A New Theory Linking Sleep and Creativity
The two main phases of sleep might work together to boost creative problem-solving.
In 1920, the night before Easter Sunday, Otto Loewi woke up, seemingly possessed of an important idea. He wrote it down on a piece of paper and promptly returned to sleep. When he reawakened, he found that his scribbles were illegible. But fortunately, the next night, the idea returned. It was the design of a simple experiment that eventually proved something Loewi had long hypothesized: Nerve cells communicate by exchanging chemicals, or neurotransmitters. The confirmation of that idea earned him a Nobel Prize in medicine in 1936.
Almost a century later after Loewi’s fateful snoozes, many experiments have shown that sleep promotes creative problem-solving. Now, Penny Lewis from Cardiff University and two of her colleagues have collated and combined those discoveries into a new theory that explains why sleep and creativity are linked. Specifically, their idea explains how the two main phases of sleep—REM and non-REM—work together to help us find unrecognized links between what we already know, and discover out-of-the-box solutions to vexing problems.
As you start to fall asleep, you enter non-REM sleep. That includes a light phase that takes up most of the night, and a period of much heavier slumber called slow-wave sleep, or SWS, when millions of neurons fire simultaneously and strongly, like a cellular Greek chorus. “It’s something you don’t see in a wakeful state at all,” says Lewis. “You’re in a deep physiological state and you’d be unhappy if you were woken up.”
During that state, the brain replays memories. For example, the same neurons that fired when a rat ran through a maze during the day will spontaneously fire while it sleeps at night, in roughly the same order. These reruns help to consolidate and strengthen newly formed memories, integrating them into existing knowledge. But Lewis explains that they also help the brain extract generalities from specifics—an idea that others have also proposed.
“Let’s say you replay memories of birthday parties,” she says. “They all involve presents, cake, and maybe balloons. The areas of the brain that represent those things will be more strongly activated than areas that represent who was at each party, or other idiosyncrasies.” Over time, the details may fade from memory, while the gist remains. “That’s how you might form your representation of what a birthday party is.” (Some scientists have argued that dreaming is the conscious manifestation of this process; it’s effectively your brain watching itself replaying and transforming its own memories.)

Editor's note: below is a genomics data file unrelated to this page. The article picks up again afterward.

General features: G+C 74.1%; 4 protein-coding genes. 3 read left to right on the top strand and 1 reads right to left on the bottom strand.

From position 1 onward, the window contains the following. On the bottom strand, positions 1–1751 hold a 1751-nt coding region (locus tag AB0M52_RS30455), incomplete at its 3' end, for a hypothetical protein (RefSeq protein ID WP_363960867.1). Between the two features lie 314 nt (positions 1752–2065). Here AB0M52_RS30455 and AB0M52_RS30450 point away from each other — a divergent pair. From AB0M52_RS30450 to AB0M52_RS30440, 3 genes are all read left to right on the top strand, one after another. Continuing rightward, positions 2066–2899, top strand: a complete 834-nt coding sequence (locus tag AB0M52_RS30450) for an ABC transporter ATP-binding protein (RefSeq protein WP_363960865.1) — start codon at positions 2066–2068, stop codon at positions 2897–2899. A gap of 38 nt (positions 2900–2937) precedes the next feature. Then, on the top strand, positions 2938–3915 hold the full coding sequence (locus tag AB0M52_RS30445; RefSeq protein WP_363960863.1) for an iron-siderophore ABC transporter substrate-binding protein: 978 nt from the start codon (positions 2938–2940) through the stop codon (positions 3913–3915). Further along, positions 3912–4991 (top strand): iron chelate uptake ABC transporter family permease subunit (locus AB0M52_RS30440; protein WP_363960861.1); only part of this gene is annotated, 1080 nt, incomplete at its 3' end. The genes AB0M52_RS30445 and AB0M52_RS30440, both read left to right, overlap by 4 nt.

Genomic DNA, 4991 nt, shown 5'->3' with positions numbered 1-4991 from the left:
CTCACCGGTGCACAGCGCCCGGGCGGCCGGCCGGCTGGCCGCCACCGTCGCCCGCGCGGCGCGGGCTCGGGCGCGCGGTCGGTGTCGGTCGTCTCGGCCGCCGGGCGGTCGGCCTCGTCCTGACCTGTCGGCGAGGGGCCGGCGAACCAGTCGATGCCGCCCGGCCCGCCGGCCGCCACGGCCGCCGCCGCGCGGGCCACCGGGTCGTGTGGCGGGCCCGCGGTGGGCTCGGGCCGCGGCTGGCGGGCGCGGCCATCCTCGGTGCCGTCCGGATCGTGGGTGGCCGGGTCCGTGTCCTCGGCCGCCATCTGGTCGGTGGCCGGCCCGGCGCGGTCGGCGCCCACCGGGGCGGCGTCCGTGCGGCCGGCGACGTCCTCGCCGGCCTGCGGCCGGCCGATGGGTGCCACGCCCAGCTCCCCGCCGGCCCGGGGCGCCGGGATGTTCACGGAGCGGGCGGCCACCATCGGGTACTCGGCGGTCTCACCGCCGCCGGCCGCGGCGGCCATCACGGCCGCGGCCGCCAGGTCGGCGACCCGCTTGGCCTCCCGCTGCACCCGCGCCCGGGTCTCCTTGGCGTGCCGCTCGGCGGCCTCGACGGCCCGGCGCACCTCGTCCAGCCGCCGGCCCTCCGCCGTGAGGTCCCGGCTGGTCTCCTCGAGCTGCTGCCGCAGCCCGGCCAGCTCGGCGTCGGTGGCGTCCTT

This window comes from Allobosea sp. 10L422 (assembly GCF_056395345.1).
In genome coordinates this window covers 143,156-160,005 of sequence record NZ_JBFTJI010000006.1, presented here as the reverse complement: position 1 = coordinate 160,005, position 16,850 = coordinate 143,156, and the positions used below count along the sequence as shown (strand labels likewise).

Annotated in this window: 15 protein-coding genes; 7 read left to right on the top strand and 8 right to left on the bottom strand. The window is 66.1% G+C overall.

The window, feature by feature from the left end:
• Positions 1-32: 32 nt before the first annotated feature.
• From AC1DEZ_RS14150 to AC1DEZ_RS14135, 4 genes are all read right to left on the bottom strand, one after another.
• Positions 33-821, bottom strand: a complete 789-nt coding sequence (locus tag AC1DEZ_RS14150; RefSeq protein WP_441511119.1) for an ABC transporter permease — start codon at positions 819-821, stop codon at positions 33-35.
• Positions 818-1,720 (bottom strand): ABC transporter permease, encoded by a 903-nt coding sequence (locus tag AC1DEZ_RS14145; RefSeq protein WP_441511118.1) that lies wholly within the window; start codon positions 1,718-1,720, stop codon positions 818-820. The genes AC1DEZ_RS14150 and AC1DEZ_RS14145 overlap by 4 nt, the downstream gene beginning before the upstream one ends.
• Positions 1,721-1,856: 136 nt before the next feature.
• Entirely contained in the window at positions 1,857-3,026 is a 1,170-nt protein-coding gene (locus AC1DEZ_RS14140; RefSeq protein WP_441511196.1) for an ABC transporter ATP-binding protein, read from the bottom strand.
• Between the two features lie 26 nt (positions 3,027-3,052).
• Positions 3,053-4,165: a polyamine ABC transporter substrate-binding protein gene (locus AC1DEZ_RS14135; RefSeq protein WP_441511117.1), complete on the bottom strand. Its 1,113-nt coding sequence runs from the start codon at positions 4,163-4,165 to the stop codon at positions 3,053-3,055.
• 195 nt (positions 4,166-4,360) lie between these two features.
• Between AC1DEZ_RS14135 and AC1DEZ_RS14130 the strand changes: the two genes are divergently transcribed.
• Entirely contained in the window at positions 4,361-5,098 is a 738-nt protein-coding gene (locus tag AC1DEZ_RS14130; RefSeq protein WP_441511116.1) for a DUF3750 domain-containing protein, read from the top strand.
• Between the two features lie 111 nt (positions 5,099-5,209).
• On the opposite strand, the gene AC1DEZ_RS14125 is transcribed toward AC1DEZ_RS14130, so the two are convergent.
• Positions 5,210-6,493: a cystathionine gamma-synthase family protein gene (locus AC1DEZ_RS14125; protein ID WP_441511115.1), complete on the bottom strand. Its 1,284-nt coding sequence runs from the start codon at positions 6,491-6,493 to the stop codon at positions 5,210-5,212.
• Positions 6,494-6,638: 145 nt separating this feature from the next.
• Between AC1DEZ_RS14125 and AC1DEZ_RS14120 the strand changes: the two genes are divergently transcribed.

This process happens all the time, but Lewis argues that it’s especially strong during SWS because of a tight connection between two parts of the brain. The first—the hippocampus—is a seahorse-shaped region in the middle of the brain that captures memories of events and places. The second—the neocortex—is the outer layer of the brain and, among other things, it’s where memories of facts, ideas, and concepts are stored. Lewis’s idea is that the hippocampus nudges the neocortex into replaying memories that are thematically related—that occur in the same place, or share some other detail. That makes it much easier for the neocortex to pull out common themes.
The other phase of sleep—REM, which stands for rapid eye movement—is very different. That Greek chorus of neurons that sang so synchronously during non-REM sleep descends into a cacophonous din, as various parts of the neocortex become activated, seemingly at random. Meanwhile, a chemical called acetylcholine—the same one that Loewi identified in his sleep-inspired work—floods the brain, disrupting the connection between the hippocampus and the neocortex, and placing both in an especially flexible state, where connections between neurons can be more easily formed, strengthened, or weakened.